Maryrose Crook with The Renderers

Maryrose Crook with The Renderers

Maryrose Crook with The Renderers

Ghosts of Our Vegas Lives

3 Beads of Sweat

Maryrose Crook and The Renderers hail from lush, Middle-Earth-archetype New Zealand, geographically near Australia, but climate-wise, quite far removed. The dusky and dusty paths these folks trod are more akin to the mythological desert Nick Cave visits with every one of his albums. “Under the Sea” begins the disc on an appropriately brooding and lonesome note. Sparse instrumentation leads a drifting, hard-worn melody through some truly beautiful sonic landmarks — a sad choir of horns being one of them — to a grinding metal close which shatters the placid calm created throughout the song. This quietly sinister template is reprised a number of times over the course of the album, hitting its peak on the elegant closer “The Outgoing Queen.” Along the way, however, the band is guilty of recycled vocal melodies, arrangements and music dynamics. It works wonders sparingly, but multiple songs pulling the same tricks and maxing out at over 5+ minutes will try the patience of ardent alt country listeners. The ride gets even bumpier elsewhere: “Night Train” makes a play for railroad rhythm, but the attempted heft doesn’t yield much of interest. The same goes for “Sea of Total Darkness,” it’s tinged with shades of Mercury Rev, huge swirling guitar distortion and an ill-used wah-wah pedal. It’s a millstone around the neck of lyrics already drowning in theatricality. Ghosts of Our Vegas Lives would be a great EP, but as a full-length it doesn’t hold up. Hopefully the band will ascribe the aesthetic that less-is-more when it comes time to track their next album and they’ll be golden. Until then, there’s always the skip button.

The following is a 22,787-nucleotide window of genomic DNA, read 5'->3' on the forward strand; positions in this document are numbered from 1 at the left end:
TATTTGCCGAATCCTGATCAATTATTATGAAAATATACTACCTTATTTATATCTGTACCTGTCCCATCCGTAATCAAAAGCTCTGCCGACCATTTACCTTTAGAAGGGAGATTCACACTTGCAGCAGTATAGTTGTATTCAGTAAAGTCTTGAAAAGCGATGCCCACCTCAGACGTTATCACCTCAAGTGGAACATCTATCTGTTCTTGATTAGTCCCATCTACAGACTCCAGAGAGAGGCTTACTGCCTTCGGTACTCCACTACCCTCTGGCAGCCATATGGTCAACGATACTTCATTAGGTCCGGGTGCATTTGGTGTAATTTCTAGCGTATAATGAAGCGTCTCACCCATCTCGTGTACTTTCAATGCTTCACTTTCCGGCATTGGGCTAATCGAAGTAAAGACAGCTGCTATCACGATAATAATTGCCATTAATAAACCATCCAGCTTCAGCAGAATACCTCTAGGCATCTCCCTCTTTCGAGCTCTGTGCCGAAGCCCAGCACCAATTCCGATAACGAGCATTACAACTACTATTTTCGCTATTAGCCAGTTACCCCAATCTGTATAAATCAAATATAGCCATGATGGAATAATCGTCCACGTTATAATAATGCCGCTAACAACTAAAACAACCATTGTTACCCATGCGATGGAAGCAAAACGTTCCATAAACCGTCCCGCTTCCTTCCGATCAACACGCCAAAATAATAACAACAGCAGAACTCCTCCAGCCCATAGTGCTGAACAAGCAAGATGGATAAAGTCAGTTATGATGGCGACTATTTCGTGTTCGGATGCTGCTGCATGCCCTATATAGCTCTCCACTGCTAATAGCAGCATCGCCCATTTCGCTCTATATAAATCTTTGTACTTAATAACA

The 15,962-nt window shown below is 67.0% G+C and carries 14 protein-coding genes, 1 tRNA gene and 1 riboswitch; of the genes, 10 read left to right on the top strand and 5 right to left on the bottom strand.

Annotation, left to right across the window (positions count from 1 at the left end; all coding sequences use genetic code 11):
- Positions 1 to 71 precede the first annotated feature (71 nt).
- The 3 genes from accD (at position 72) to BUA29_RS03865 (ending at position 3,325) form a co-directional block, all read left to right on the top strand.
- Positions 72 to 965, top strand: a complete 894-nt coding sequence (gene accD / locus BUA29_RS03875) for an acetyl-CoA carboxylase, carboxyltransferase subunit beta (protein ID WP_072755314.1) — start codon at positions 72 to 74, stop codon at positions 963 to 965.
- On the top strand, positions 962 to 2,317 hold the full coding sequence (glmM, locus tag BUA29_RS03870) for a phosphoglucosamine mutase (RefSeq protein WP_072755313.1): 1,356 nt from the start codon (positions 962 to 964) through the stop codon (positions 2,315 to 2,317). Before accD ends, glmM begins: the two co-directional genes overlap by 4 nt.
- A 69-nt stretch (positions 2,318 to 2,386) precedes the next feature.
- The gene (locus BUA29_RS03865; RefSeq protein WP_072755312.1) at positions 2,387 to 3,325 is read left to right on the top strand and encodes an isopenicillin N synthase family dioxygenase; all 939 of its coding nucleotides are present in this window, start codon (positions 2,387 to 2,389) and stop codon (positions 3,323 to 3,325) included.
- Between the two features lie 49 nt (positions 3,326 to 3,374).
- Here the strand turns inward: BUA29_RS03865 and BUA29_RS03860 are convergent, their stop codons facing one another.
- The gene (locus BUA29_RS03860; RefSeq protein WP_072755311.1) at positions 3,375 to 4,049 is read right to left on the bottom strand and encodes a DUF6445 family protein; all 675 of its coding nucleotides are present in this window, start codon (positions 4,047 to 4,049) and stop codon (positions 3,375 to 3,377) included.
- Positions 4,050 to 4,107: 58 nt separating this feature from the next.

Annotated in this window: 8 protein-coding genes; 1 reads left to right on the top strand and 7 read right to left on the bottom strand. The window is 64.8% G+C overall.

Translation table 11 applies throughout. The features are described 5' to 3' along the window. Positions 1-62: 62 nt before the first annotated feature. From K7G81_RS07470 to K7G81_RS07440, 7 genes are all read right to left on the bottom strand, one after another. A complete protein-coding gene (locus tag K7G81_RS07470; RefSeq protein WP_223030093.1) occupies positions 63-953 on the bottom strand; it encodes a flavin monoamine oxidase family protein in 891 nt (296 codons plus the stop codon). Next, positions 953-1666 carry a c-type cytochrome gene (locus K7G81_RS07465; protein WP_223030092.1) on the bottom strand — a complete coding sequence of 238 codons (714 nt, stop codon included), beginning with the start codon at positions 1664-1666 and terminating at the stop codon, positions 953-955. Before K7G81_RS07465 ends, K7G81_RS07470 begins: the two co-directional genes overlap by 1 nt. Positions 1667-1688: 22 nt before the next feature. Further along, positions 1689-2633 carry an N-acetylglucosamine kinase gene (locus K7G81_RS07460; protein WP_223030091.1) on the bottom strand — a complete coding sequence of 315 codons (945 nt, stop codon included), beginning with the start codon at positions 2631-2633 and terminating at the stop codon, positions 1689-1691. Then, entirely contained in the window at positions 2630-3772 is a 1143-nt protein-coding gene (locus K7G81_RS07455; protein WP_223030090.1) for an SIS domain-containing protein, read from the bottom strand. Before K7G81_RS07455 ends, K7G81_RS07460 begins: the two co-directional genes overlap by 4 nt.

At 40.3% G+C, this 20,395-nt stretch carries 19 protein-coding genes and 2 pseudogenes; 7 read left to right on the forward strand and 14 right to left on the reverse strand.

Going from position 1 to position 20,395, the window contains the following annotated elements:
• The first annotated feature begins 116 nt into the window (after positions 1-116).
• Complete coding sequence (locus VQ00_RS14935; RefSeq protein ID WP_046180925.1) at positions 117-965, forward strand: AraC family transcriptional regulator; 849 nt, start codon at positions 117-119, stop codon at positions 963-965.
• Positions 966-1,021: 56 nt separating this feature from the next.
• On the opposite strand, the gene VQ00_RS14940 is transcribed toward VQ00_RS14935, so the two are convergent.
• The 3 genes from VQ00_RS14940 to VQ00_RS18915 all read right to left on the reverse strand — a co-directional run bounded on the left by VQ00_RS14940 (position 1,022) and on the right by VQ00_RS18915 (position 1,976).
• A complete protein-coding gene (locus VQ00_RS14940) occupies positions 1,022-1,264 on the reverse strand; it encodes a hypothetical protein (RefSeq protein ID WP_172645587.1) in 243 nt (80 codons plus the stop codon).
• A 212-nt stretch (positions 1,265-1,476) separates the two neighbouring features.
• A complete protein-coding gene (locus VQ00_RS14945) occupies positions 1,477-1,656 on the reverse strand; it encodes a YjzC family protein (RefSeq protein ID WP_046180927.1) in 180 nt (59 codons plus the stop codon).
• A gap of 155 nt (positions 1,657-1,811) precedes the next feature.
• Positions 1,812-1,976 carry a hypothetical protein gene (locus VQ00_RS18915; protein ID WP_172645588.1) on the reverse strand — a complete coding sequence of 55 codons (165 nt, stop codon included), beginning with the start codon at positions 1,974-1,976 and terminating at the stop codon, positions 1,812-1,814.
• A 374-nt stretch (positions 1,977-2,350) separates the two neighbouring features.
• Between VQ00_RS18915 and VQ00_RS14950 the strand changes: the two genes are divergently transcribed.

3 Beads of Sweat: www.3bos.com

Leave a Comment

Your email address will not be published. Required fields are marked with *

Cancel reply

Recently on Ink 19...

  • Too Much and Never Enough
    Too Much and Never Enough

    One families indifference and abandonment gave America its greatest failure. Mary Trump explains how.

  • Summerland
    Summerland

    In rural England, a cranky woman bonds with and evacuee boy and uncovers a strange connection to her past.

  • Laurel & Hardy: The Definitive Restorations
    Laurel & Hardy: The Definitive Restorations

    These geniuses of early comedy finally get the presentation they are due in this Blu-ray edition.

  • Four-Letter Words
    Four-Letter Words

    No need to worry about offending delicate sensibilities with this playlist. We’re not talking about profanity, so just take the title at face value.

  • A Genesis In My Bed
    A Genesis In My Bed

    Former Genesis guitarist, Steve Hackett shares his life story in his story in an engaging and honest memoir. Reading his story feels like hanging out with a friend who’s interested in sharing how he felt living these experiences.

  • The Jayhawks
    The Jayhawks

    XOXO (Sham/Thirty Tigers). Review by Jeremy Glazier.

  • 18 to Party
    18 to Party

    When you’re in 8th grade, sneaking into a bar is way cooler than it is when you’re 40.

  • Adam
    Adam

    A pregnant woman finds a home in Casablanca.

  • 2020 on Fire
    2020 on Fire

    Sound Salvation takes on current events with a playlist addressing the current fight for racial and social justice in America and the battles playing out in the streets in the aftermath of the death of George Floyd.

  • Pokey Lafarge
    Pokey Lafarge

    Rock Bottom Rhapsody (New West Records). Review by Jeremy Glazier.

From the Archives